Hold ‘Em Until the End: Why NOT to Neglect the Ending

My favorite part of a book is the ending. If it’s good enough, if it satisfies me as a reader because it ties up all the loose ends, offers explanations, the happily ever after, or at least real resolution, then I’m a happy reader. A stellar ending has made me forgive other frustrations throughout a book, sticks with me, and is what will make me buy the next book by that author.

But sometimes the ending isn’t like that. Sometimes it’s terrible.

I was thinking about endings today for several reasons, including that I hope to complete the rough draft of a WIP this week, and because I just finished reading a book that had been very enjoyable … up until the ending. And it made me think: how are we, as writers, influenced by what we like and dislike as readers?

This book – by an author I respect and enjoy – ended in such a way that a) there were too many questions left unanswered from this plot, let alone the series, and b) it was so unmemorable, I couldn’t even remember if I had read to the end and was perhaps mistaken (yes, I checked – apparently it was just that unremarkable). Why would you do that to your book and your readers? Why, oh, why?

What does a good ending need (according to me)?

First, you need to hit the climax / dark moment, and really see the characters suffer. If they don’t suffer enough – or really seem that they have overcome and really made changes throughout their journey, what’s the point?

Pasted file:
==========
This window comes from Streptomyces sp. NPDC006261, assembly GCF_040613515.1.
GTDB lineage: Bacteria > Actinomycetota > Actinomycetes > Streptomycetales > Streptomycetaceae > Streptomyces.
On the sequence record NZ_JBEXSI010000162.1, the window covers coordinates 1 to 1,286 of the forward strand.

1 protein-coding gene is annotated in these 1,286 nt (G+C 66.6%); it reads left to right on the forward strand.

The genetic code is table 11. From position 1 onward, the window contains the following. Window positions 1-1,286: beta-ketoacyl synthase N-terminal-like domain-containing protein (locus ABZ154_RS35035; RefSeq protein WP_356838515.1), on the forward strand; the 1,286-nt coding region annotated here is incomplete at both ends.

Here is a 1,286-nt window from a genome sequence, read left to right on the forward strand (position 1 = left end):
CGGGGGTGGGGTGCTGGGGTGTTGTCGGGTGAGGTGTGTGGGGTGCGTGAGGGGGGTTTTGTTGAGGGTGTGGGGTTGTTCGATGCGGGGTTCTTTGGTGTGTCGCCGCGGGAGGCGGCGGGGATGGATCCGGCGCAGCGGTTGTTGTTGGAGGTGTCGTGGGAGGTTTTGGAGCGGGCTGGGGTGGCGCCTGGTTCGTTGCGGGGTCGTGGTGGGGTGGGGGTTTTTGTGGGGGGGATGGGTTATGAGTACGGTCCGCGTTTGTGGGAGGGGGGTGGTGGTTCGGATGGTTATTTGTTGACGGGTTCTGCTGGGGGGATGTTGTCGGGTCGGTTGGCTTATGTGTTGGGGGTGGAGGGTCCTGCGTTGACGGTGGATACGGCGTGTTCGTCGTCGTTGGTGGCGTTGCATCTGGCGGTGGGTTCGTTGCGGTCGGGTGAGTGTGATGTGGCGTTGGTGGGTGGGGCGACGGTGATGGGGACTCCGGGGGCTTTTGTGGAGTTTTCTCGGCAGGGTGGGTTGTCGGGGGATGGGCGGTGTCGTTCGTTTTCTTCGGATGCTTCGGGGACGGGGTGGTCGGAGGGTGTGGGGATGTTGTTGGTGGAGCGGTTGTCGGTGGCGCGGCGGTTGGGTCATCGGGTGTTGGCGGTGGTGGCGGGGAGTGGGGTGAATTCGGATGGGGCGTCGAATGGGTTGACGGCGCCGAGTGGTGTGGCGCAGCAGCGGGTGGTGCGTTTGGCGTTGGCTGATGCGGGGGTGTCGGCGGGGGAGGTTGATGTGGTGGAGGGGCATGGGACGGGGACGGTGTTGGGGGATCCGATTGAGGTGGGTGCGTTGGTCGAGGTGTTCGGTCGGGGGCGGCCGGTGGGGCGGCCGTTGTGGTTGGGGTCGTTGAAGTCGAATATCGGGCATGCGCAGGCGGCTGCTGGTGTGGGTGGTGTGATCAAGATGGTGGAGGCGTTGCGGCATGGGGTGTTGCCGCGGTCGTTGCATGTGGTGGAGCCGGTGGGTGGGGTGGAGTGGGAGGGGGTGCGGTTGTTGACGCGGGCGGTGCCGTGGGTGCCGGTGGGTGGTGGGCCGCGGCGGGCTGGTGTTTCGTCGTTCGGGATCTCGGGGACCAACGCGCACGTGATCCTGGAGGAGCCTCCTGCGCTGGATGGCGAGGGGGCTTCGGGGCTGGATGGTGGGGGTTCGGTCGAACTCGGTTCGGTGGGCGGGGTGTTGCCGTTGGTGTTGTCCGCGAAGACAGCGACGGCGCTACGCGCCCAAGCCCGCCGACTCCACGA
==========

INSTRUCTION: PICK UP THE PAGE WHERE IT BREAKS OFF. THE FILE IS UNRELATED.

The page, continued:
Second, you need emotional impact. Whether this arrives first in the suffering of the protagonist(s) through their dark point, the difficult decision they will be faced with, or is heavier in the cathartic period after the dark moment when they survive and are forever changed, I don’t mind which (though both is better). But really, as a reader, I want this reward at the end of the book, my “cookie” if you will.

Third, tie up all the loose ends, answer all the questions. Yes, I understand that not every question will be answered – especially if there are some raised that are part of the series arc – but if, say, you’ve had two people magically similar and somehow connected in some mystical way, as a reader, I wanted to know why: I’m not happy when I’m not given the answer. So please, even if you raised the questions to raise the stakes and conflict, ANSWER THEM!

Finally, provide resolution and denouement. I confess I’m one of those who’s a sucker for the epilogue, but a good ending doesn’t always require one. Don’t, however, rush simply from the climax to “The End”; it feels like the author reached the word count cut-off and just typed the last chapter without enough thought to real resolution and catharsis. I think this is especially true in romance, or if you follow “The Hero’s Journey” route – you need to circle back and go home. Or at least start the trip home and some hint of what’s going to happen, of the new order that’s been established, perhaps at the future if it’s a series, but this resolution IS the heart of the ending, and without it … well, a reader like me starts to wonder why she read the book in the first place – and I certainly won’t be picking up another.

Anyway, that’s just me and my soapbox on endings. What do you think? How important are they? Do you try to incorporate these kind of things into your writing? How do you react to dissatisfying endings of a book? Do comment below.

Thanks for reading, and have a great week.

Advertisements

Leave a Reply

Fill in your details below or click an icon to log in:

WordPress.com Logo

You are commenting using your WordPress.com account. Log Out / Change )

Twitter picture

You are commenting using your Twitter account. Log Out / Change )

Facebook photo

You are commenting using your Facebook account. Log Out / Change )

Google+ photo

You are commenting using your Google+ account. Log Out / Change )

Connecting to %s